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Year : 2021  |  Volume : 11  |  Issue : 6  |  Page : 626-638
Association between periodontal disease and the risk of COVID-19 complications and mortality: A systematic review

1 Faculty of Dentistry, Universidad de San Martín de Porres, Lima 15084, Perú
2 Dental School Connecticut, University of Connecticut, USA
3 Department of Orthodontics, School of Dentistry, University of Alberta, Edmonton, Alberta, Canada
4 Faculty of Stomatology, Universidad Inca Garcilaso de la Vega, Lima 15084, Peru
5 School of Stomatology, Universidad Científica del Sur, Lima, Peru
6 Academic Program of Stomatology, Universidad Privada San Juan Bautista, Lima e Ica 15066, Peru; Universidad Nacional Federico Villarreal, Postgraduate School, “Grupo de Investigación Salud y Bienestar Global” and Faculty of Dentistry, Lima 15084, Peru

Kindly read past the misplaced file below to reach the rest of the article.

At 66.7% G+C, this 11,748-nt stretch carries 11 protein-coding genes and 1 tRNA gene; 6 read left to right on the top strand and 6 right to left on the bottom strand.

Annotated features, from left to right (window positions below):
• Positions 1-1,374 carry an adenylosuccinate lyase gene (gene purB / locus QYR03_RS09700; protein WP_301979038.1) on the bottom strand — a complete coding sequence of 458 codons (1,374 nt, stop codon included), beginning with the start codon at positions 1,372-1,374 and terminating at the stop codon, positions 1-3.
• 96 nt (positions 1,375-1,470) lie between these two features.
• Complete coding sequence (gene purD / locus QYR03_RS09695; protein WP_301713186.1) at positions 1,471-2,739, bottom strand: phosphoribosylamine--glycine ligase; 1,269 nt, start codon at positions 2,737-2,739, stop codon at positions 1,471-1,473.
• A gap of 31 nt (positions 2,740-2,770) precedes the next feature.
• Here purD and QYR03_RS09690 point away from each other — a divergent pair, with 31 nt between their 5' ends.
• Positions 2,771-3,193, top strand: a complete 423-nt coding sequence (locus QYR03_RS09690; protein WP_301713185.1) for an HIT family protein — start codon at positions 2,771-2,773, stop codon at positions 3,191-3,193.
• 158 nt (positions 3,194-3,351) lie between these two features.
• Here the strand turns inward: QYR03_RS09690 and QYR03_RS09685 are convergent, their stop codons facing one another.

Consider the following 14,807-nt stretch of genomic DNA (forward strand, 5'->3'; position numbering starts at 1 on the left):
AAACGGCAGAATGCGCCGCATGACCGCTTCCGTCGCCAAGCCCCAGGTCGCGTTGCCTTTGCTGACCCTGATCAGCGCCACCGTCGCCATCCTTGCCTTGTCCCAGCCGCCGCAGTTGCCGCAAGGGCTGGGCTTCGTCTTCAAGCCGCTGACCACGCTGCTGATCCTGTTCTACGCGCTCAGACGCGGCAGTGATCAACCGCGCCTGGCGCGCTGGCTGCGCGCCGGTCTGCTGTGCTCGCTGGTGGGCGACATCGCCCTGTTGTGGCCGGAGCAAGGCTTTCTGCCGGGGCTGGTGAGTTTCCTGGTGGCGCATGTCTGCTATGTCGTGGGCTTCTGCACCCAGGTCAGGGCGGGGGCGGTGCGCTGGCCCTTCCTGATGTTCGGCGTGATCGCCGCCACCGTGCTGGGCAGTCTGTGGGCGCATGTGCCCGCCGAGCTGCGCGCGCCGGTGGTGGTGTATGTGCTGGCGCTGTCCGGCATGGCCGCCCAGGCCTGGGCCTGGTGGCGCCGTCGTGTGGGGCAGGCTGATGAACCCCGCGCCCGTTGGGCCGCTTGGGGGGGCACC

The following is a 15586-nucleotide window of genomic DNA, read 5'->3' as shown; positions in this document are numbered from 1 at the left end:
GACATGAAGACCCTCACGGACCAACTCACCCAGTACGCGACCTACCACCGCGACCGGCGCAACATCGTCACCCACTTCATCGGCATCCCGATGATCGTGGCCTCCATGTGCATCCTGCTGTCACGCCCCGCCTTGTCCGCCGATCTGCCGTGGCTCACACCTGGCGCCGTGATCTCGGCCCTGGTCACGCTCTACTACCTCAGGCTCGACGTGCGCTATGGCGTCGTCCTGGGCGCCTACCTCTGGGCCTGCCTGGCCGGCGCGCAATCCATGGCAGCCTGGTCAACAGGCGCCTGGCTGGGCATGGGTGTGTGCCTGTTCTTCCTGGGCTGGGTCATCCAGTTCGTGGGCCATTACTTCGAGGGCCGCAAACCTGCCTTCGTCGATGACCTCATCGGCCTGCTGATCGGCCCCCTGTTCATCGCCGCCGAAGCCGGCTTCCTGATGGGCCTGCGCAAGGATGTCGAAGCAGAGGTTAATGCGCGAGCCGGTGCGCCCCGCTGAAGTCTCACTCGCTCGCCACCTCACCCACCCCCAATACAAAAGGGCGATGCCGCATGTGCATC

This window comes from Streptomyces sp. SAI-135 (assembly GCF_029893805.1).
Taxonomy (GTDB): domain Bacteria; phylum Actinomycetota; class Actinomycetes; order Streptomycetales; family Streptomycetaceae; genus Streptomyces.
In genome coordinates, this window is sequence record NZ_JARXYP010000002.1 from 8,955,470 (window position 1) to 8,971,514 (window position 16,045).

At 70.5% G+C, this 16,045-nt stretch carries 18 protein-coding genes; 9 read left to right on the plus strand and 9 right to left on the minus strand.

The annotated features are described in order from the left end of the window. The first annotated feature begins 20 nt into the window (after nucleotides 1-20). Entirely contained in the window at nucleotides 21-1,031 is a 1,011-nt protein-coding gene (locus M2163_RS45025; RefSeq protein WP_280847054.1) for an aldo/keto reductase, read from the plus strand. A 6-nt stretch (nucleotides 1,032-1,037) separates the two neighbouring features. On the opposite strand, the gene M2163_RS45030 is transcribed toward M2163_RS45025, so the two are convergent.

7 Academic Program of Stomatology, Universidad Privada San Juan Bautista, Lima e Ica 15066, Peru

Date of Submission11-Jun-2021
Date of Decision12-Jul-2021
Date of Acceptance04-Aug-2021
Date of Web Publication30-Nov-2021

Correspondence Address:
César Félix Cayo-Rojas
Academic Program of Stomatology, Universidad Privada San Juan Bautista, Av. Jose Antonio Lavalle s/n (Ex Hacienda Villa), Chorrillos, Lima.
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Source of Support: None, Conflict of Interest: None

DOI: 10.4103/jispcd.JISPCD_189_21